Tuesday, March 31, 2009
Among the plethora of new ills plaguing the U.S. economy as it goes stumbling toward its uncertain future is a problem that, until very recently (meaning two days ago), was believed to be one reserved for the latter half of the next decade - the dwindling social security surplus.
Recall that, for decades, incoming payroll taxes have gone directly to government expenditures while IOUs piled up in a filing cabinet somewhere, famously visited by former President George Bush in early 2005 after an election win compelled him to boldly go into his second term as a reformer before he began quacking like a duck.
The initiative to reform the nation's second largest entitlement program and undo the marvelous mid-1980s accounting change that would make the U.S. budget deficit look deceptively small for decades was a resounding failure and the quacking started long before most had ever dreamed.
In retrospect, if the nation couldn't forge some sort of fundamental reform to its entitlement programs back in early 2005, when household wealth had soared to once unimaginable levels just before the housing bubble met its pin, is there any realistic possibility that substantive reforms will ever come voluntarily?
In any event, word now comes from the CBO (Congressional Budget Office) that yet another fallout of the recent economic tailspin is that payroll taxes have fallen off a cliff along with home values and stock prices leading to the real possibility that the Social Security surplus will turn into a deficit much sooner than originally thought, all but vanishing next year according to the most recent calculations.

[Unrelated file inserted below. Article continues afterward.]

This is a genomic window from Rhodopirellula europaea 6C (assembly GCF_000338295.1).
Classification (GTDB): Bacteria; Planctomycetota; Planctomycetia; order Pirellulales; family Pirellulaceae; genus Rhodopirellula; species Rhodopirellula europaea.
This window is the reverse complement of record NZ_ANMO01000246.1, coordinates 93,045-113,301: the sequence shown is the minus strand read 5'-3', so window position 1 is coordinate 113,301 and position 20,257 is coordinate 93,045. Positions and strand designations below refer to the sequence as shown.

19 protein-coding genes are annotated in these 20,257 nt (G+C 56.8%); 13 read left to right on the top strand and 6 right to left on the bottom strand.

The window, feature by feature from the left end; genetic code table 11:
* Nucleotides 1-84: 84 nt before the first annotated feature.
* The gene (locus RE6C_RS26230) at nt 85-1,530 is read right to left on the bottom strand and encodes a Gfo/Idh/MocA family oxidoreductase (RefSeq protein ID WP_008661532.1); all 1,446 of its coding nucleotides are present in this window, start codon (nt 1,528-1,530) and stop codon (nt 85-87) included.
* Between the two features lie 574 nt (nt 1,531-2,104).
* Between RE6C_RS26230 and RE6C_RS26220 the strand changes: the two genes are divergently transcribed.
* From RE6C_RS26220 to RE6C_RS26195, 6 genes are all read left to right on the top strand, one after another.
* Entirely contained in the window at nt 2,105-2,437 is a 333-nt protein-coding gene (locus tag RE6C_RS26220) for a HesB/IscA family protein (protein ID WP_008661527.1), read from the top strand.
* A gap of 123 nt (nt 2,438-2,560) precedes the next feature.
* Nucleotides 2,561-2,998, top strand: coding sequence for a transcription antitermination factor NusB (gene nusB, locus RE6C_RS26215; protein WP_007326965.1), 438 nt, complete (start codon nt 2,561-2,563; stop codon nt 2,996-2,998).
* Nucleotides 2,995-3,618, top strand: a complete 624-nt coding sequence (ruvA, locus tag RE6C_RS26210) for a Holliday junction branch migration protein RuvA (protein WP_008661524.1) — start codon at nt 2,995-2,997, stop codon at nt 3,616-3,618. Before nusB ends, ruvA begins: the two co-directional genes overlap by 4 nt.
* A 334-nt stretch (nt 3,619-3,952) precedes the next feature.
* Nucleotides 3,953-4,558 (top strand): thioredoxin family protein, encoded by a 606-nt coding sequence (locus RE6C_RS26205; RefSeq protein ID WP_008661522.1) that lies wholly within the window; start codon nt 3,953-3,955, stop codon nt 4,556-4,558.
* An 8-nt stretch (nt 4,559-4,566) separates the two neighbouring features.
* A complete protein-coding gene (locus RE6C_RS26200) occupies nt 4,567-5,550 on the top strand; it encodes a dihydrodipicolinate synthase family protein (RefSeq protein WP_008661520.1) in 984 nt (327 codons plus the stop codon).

Last year, the CBO figured the surplus would be $80 billion this year and next, rising from those levels before falling to zero in about ten years. The most recent projections are for a slim $16 billion surplus this year and just $3 billion next year but, given the rosy predictions that usually come out of Washington, a deficit is certainly within the realm of possibilities.
While this will have no impact on current recipients as incoming funds will about equal the monthly payments to more than 50 million senior citizens, it will have an untoward impact on funding the government's budget deficit, a shortfall that has been masked by these surpluses for years.
In what some refer to as the biggest Ponzi scheme of them all, the Treasury Department has been borrowing money from the Social Security trust fund to pay today's bills leaving behind just slips of paper stored in that file cabinet above.
When the surplus eventually turns into a big deficit as retiring Baby Boomers start collecting their checks sometime in the next decade, someone has to make up the difference, but since the surplus has already been spent, this leaves only a few options for the government - borrow more money, print more money, raise taxes, or cut benefits.
This was the least of our short-term problems up until yesterday.
In theory, the Treasury Department is supposed to repay the money borrowed from the trust fund (with interest) in order to provide what two-third of all retirees count as their primary source of income - it now looks like they'll have to start doing that a lot sooner than expected.
For the first time in 25 years, the government will have to start subsidizing social security instead of the other way around.